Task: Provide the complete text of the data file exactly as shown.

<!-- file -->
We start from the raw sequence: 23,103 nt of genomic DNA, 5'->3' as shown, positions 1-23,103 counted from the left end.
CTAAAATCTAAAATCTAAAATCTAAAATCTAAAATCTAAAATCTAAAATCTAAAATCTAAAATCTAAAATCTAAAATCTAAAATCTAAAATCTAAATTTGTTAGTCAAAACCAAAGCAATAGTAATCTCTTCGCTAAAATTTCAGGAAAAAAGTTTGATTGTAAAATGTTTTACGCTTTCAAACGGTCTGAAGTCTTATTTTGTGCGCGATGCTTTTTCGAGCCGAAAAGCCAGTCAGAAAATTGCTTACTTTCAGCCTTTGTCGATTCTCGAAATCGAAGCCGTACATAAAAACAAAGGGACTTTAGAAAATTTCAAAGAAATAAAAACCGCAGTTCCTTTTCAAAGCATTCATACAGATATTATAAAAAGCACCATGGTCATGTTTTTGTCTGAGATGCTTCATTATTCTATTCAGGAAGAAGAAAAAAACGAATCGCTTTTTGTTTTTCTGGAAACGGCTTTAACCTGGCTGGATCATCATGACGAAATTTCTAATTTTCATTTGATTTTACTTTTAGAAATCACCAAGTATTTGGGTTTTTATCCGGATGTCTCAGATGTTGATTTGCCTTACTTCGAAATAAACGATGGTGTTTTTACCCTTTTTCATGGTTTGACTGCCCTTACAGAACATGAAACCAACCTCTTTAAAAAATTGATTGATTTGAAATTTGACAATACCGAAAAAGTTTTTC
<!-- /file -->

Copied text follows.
We start from the raw sequence: 23,103 nt of genomic DNA, 5'->3' as shown, positions 1-23,103 counted from the left end.
CTAAAATCTAAAATCTAAAATCTAAAATCTAAAATCTAAAATCTAAAATCTAAAATCTAAAATCTAAAATCTAAAATCTAAAATCTAAAATCTAAATTTGTTAGTCAAAACCAAAGCAATAGTAATCTCTTCGCTAAAATTTCAGGAAAAAAGTTTGATTGTAAAATGTTTTACGCTTTCAAACGGTCTGAAGTCTTATTTTGTGCGCGATGCTTTTTCGAGCCGAAAAGCCAGTCAGAAAATTGCTTACTTTCAGCCTTTGTCGATTCTCGAAATCGAAGCCGTACATAAAAACAAAGGGACTTTAGAAAATTTCAAAGAAATAAAAACCGCAGTTCCTTTTCAAAGCATTCATACAGATATTATAAAAAGCACCATGGTCATGTTTTTGTCTGAGATGCTTCATTATTCTATTCAGGAAGAAGAAAAAAACGAATCGCTTTTTGTTTTTCTGGAAACGGCTTTAACCTGGCTGGATCATCATGACGAAATTTCTAATTTTCATTTGATTTTACTTTTAGAAATCACCAAGTATTTGGGTTTTTATCCGGATGTCTCAGATGTTGATTTGCCTTACTTCGAAATAAACGATGGTGTTTTTACCCTTTTTCATGGTTTGACTGCCCTTACAGAACATGAAACCAACCTCTTTAAAAAATTGATTGATTTGAAATTTGACAATACCGAAAAAGTTTTTC